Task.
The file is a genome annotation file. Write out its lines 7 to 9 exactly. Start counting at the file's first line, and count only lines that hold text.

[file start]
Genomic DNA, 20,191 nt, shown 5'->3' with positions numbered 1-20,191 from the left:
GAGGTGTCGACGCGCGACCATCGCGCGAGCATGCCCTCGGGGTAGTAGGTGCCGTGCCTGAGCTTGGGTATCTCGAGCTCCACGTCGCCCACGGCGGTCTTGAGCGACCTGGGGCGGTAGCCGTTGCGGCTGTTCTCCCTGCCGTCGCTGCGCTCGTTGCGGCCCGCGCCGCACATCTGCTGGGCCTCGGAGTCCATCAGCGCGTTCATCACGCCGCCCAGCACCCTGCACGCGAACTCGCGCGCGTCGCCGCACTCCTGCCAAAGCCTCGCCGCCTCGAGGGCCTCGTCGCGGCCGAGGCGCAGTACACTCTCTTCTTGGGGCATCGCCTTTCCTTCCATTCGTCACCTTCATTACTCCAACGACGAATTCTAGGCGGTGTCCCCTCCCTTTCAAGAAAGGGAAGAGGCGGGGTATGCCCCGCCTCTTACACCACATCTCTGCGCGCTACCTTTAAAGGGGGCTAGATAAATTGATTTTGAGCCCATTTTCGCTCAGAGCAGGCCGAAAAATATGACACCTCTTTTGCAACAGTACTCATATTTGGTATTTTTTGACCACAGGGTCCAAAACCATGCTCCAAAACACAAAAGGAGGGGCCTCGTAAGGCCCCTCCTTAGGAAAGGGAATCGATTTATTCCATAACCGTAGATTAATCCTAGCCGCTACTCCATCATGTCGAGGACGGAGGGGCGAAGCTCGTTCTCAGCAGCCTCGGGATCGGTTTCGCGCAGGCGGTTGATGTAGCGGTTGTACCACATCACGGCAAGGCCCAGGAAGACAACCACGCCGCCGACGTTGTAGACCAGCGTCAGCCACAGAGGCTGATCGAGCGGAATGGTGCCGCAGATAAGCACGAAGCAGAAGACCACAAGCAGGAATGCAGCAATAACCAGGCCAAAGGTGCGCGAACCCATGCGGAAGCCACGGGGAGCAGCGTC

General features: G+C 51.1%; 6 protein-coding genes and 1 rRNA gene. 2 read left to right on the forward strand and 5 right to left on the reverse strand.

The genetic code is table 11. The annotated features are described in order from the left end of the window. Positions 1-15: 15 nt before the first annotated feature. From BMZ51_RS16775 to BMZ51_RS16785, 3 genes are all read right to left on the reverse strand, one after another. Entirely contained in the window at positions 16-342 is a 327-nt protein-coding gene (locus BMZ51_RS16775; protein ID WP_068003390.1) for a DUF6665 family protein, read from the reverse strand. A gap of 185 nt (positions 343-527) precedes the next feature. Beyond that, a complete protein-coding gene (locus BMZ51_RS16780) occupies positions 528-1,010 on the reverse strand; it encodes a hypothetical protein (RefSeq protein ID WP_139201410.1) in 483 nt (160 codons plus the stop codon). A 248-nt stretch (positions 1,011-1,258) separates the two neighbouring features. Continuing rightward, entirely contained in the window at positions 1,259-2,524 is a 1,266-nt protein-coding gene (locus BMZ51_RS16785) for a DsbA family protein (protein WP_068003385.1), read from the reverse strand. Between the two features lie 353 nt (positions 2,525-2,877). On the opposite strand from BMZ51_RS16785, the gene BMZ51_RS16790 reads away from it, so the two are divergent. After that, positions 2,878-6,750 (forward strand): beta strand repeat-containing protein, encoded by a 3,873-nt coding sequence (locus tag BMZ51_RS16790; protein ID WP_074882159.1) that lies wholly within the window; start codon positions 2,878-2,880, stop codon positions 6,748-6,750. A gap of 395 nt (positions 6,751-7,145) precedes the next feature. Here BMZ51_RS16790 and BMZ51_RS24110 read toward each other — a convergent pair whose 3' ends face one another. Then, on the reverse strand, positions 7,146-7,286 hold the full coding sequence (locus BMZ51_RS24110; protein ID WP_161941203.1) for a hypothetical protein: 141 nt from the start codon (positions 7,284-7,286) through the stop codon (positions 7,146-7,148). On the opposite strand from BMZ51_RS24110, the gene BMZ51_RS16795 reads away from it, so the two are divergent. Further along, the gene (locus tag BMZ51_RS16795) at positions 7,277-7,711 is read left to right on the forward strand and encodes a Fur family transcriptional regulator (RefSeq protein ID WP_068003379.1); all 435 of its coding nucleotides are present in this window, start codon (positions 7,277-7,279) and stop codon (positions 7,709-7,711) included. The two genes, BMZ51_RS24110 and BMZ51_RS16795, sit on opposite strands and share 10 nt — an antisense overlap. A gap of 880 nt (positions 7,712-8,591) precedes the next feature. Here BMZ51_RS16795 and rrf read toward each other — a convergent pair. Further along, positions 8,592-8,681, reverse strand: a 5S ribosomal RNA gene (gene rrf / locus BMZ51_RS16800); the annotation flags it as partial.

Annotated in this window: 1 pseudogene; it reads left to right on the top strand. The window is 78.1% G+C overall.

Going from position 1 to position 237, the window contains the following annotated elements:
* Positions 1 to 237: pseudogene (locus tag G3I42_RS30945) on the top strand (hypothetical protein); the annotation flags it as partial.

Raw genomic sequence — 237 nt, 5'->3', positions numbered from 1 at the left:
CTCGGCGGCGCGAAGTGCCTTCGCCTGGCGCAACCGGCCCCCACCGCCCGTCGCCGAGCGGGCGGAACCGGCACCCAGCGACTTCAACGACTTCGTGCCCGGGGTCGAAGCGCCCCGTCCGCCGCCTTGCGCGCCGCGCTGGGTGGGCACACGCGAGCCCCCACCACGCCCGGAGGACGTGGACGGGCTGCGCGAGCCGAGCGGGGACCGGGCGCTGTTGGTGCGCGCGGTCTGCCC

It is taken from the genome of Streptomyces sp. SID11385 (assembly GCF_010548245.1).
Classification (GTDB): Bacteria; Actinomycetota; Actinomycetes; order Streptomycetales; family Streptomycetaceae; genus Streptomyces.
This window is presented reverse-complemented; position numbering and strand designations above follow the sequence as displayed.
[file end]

* Positions 1 to 237: pseudogene (locus tag G3I42_RS30945) on the top strand (hypothetical protein); the annotation flags it as partial.

Raw genomic sequence — 237 nt, 5'->3', positions numbered from 1 at the left:
CTCGGCGGCGCGAAGTGCCTTCGCCTGGCGCAACCGGCCCCCACCGCCCGTCGCCGAGCGGGCGGAACCGGCACCCAGCGACTTCAACGACTTCGTGCCCGGGGTCGAAGCGCCCCGTCCGCCGCCTTGCGCGCCGCGCTGGGTGGGCACACGCGAGCCCCCACCACGCCCGGAGGACGTGGACGGGCTGCGCGAGCCGAGCGGGGACCGGGCGCTGTTGGTGCGCGCGGTCTGCCC